A reader has pointed out the irony of online popularity which can generate a 'flash-mob' of customers one minute and a vicious back-lash from the 'flash-mob' which doesn't get instant satisfaction.  We refer to the online riot over 2degrees, which was inundated by a flood of subscribers, who were then frustrated by the inability of the company to cope with the demand.

An article published in the Herald Online http://www.nzherald.co.nz/technology/news/article.cfm?c_id=5&objectid=10590762 quotes a customer talking about 'day 8' of the outage.  Others are suggesting that 2degrees fires its website managers or builders.

Among the views expressed in the Herald feedback from readers is one which suggests that we all re-do our maths.  It is not sent by a Vodafone spokesperson, but Vodafone has placed an Ad. right in the middle of readers' views.  Some of those views are supportive of 2degrees and some are extremely critical, so the Ad. seems a well-positioned and transparent way of weighing into the controversy.

Problems with 2degrees are almost, but not yet like, Jetstar's experience of unexpected enthusiasm for what seemed to be the best deal around at the time.  Interestingly, both companies used a Web-based intermix of e-marketing and social media to attract customers and communicate with them about their service.  But it wasn't the internet that failed them, it was their unpreparedness for the demand and their inability to live up to customers expectations.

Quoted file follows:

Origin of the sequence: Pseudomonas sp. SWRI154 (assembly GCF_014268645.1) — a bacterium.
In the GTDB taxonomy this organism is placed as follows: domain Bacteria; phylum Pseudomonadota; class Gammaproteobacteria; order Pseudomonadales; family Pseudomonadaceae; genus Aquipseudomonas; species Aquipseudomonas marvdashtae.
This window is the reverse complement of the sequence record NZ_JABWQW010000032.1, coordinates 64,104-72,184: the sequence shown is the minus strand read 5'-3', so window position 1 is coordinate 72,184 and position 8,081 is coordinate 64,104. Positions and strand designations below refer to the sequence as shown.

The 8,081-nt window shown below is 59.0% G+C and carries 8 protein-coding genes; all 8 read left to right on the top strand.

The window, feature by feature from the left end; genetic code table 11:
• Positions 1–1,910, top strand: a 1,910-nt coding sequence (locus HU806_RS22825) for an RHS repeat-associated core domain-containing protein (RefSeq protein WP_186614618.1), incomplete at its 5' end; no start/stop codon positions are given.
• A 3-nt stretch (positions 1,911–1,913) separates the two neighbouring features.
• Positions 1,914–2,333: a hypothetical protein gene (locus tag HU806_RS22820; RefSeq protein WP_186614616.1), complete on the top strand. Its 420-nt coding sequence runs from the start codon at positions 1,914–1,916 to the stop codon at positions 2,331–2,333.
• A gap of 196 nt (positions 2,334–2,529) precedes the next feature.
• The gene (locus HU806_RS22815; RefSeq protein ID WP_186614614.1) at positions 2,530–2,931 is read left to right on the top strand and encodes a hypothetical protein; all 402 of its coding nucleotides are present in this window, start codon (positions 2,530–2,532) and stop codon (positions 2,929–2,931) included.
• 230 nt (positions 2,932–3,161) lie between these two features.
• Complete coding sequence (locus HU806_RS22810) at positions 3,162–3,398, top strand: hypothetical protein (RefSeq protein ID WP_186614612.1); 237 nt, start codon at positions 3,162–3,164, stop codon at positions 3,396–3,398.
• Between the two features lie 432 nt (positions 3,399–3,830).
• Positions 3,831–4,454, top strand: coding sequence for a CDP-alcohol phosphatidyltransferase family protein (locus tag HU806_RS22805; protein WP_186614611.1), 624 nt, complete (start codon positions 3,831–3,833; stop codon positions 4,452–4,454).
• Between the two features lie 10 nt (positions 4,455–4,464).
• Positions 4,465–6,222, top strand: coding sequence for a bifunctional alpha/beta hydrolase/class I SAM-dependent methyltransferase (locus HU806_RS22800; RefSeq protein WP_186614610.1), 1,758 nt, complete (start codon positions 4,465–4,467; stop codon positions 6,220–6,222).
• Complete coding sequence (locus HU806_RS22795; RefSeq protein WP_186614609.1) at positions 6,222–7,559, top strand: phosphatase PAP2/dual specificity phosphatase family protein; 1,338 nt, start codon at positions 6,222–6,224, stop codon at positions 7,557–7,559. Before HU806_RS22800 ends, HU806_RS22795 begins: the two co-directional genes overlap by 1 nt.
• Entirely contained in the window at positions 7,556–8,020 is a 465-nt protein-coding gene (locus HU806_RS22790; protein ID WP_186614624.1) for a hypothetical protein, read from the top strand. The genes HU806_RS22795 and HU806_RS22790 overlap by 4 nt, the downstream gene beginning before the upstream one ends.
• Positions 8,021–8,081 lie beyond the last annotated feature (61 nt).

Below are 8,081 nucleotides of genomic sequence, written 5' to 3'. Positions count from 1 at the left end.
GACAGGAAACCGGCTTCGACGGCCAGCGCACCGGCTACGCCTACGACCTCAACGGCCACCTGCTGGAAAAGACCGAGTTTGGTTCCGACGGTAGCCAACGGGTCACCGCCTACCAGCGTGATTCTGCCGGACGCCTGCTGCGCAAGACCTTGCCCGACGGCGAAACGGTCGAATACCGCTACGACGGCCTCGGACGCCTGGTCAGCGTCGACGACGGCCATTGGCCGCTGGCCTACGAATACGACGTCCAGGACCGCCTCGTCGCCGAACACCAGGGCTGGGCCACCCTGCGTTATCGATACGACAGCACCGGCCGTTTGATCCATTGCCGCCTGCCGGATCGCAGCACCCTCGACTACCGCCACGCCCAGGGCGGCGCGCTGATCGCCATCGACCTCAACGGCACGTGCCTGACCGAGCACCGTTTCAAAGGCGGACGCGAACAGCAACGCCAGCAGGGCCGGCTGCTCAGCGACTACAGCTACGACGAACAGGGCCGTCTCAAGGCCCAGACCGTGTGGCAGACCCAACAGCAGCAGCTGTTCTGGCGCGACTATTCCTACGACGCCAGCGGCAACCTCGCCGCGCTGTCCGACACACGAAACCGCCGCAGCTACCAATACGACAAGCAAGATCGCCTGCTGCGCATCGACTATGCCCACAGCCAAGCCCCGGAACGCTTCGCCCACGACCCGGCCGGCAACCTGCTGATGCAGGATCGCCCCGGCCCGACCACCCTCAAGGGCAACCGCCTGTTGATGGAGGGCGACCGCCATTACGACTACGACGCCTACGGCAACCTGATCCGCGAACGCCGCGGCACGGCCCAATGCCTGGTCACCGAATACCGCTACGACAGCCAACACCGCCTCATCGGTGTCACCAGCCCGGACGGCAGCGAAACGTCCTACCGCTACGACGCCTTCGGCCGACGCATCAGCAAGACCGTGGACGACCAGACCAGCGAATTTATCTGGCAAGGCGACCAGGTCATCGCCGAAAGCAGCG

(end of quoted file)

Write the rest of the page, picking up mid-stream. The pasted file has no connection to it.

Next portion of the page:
Mind you, unprecedented demand has happened in marketing long before social media.  Experienced marketers always warn against over-hyping a new product before the early-adopters have entered the marketplace.  They advise contingency planning for the dreamed of, but unexpected, massive demand that a good deal can attract.

A client of mine had to charter a Jumbo aircraft and fill it with supplies, after we launched a new product with simply public relations and no advertising in the introductory stage.  (The client was delighted, and the campaign won an international award, but thank heavens for an available Jumbo Jet.)

It has not been so easy for 2degrees and Jetstar.   The lesson they provide is social media can accelerate demand and provide a forum for widespread criticism that outpaces in a few minutes solutions which take a few hours or, worse still, days or weeks.

Posted by Joseph Peart
 


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